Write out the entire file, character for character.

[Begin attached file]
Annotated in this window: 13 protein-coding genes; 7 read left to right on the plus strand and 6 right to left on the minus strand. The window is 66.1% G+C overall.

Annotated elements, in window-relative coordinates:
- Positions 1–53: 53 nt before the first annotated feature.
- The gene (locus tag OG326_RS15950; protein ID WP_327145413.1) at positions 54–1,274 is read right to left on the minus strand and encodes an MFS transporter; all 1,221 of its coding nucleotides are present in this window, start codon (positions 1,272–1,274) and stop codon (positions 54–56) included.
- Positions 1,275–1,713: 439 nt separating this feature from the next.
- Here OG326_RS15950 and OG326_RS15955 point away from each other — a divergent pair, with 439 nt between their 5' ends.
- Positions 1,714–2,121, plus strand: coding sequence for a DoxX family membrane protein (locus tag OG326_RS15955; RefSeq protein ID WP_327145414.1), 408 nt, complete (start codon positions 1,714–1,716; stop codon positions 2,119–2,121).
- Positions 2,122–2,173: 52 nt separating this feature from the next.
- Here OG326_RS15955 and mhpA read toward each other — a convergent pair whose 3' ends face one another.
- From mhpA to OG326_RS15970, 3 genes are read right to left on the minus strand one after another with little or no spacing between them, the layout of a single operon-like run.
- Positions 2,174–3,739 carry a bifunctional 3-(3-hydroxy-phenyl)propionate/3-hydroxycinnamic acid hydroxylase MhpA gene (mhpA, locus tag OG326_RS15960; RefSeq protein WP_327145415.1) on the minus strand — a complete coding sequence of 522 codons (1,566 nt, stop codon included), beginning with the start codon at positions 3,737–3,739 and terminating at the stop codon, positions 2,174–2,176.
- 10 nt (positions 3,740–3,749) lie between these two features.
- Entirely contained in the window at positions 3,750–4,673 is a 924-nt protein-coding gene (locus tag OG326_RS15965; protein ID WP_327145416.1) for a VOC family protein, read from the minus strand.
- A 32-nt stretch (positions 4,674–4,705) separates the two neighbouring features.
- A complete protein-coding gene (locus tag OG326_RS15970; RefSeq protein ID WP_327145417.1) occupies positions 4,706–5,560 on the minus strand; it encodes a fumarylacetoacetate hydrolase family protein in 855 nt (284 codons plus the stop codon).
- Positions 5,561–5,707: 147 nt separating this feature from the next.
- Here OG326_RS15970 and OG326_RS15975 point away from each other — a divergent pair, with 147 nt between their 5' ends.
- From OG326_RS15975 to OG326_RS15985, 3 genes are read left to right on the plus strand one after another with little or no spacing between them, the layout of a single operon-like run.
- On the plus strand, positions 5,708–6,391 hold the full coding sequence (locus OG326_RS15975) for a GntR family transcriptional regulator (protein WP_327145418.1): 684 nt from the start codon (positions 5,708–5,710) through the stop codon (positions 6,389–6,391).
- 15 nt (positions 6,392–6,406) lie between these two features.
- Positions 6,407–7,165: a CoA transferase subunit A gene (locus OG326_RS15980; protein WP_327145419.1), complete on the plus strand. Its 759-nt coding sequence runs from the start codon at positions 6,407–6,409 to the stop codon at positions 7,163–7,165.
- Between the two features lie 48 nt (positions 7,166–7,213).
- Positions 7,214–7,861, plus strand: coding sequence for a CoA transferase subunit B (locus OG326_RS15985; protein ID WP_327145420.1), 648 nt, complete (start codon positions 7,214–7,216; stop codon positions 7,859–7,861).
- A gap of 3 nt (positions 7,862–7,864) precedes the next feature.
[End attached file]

Annotated in this window: 13 protein-coding genes; 7 read left to right on the plus strand and 6 right to left on the minus strand. The window is 66.1% G+C overall.

Annotated elements, in window-relative coordinates:
- Positions 1–53: 53 nt before the first annotated feature.
- The gene (locus tag OG326_RS15950; protein ID WP_327145413.1) at positions 54–1,274 is read right to left on the minus strand and encodes an MFS transporter; all 1,221 of its coding nucleotides are present in this window, start codon (positions 1,272–1,274) and stop codon (positions 54–56) included.
- Positions 1,275–1,713: 439 nt separating this feature from the next.
- Here OG326_RS15950 and OG326_RS15955 point away from each other — a divergent pair, with 439 nt between their 5' ends.
- Positions 1,714–2,121, plus strand: coding sequence for a DoxX family membrane protein (locus tag OG326_RS15955; RefSeq protein ID WP_327145414.1), 408 nt, complete (start codon positions 1,714–1,716; stop codon positions 2,119–2,121).
- Positions 2,122–2,173: 52 nt separating this feature from the next.
- Here OG326_RS15955 and mhpA read toward each other — a convergent pair whose 3' ends face one another.
- From mhpA to OG326_RS15970, 3 genes are read right to left on the minus strand one after another with little or no spacing between them, the layout of a single operon-like run.
- Positions 2,174–3,739 carry a bifunctional 3-(3-hydroxy-phenyl)propionate/3-hydroxycinnamic acid hydroxylase MhpA gene (mhpA, locus tag OG326_RS15960; RefSeq protein WP_327145415.1) on the minus strand — a complete coding sequence of 522 codons (1,566 nt, stop codon included), beginning with the start codon at positions 3,737–3,739 and terminating at the stop codon, positions 2,174–2,176.
- 10 nt (positions 3,740–3,749) lie between these two features.
- Entirely contained in the window at positions 3,750–4,673 is a 924-nt protein-coding gene (locus tag OG326_RS15965; protein ID WP_327145416.1) for a VOC family protein, read from the minus strand.
- A 32-nt stretch (positions 4,674–4,705) separates the two neighbouring features.
- A complete protein-coding gene (locus tag OG326_RS15970; RefSeq protein ID WP_327145417.1) occupies positions 4,706–5,560 on the minus strand; it encodes a fumarylacetoacetate hydrolase family protein in 855 nt (284 codons plus the stop codon).
- Positions 5,561–5,707: 147 nt separating this feature from the next.
- Here OG326_RS15970 and OG326_RS15975 point away from each other — a divergent pair, with 147 nt between their 5' ends.
- From OG326_RS15975 to OG326_RS15985, 3 genes are read left to right on the plus strand one after another with little or no spacing between them, the layout of a single operon-like run.
- On the plus strand, positions 5,708–6,391 hold the full coding sequence (locus OG326_RS15975) for a GntR family transcriptional regulator (protein WP_327145418.1): 684 nt from the start codon (positions 5,708–5,710) through the stop codon (positions 6,389–6,391).
- 15 nt (positions 6,392–6,406) lie between these two features.
- Positions 6,407–7,165: a CoA transferase subunit A gene (locus OG326_RS15980; protein WP_327145419.1), complete on the plus strand. Its 759-nt coding sequence runs from the start codon at positions 6,407–6,409 to the stop codon at positions 7,163–7,165.
- Between the two features lie 48 nt (positions 7,166–7,213).
- Positions 7,214–7,861, plus strand: coding sequence for a CoA transferase subunit B (locus OG326_RS15985; protein ID WP_327145420.1), 648 nt, complete (start codon positions 7,214–7,216; stop codon positions 7,859–7,861).
- A gap of 3 nt (positions 7,862–7,864) precedes the next feature.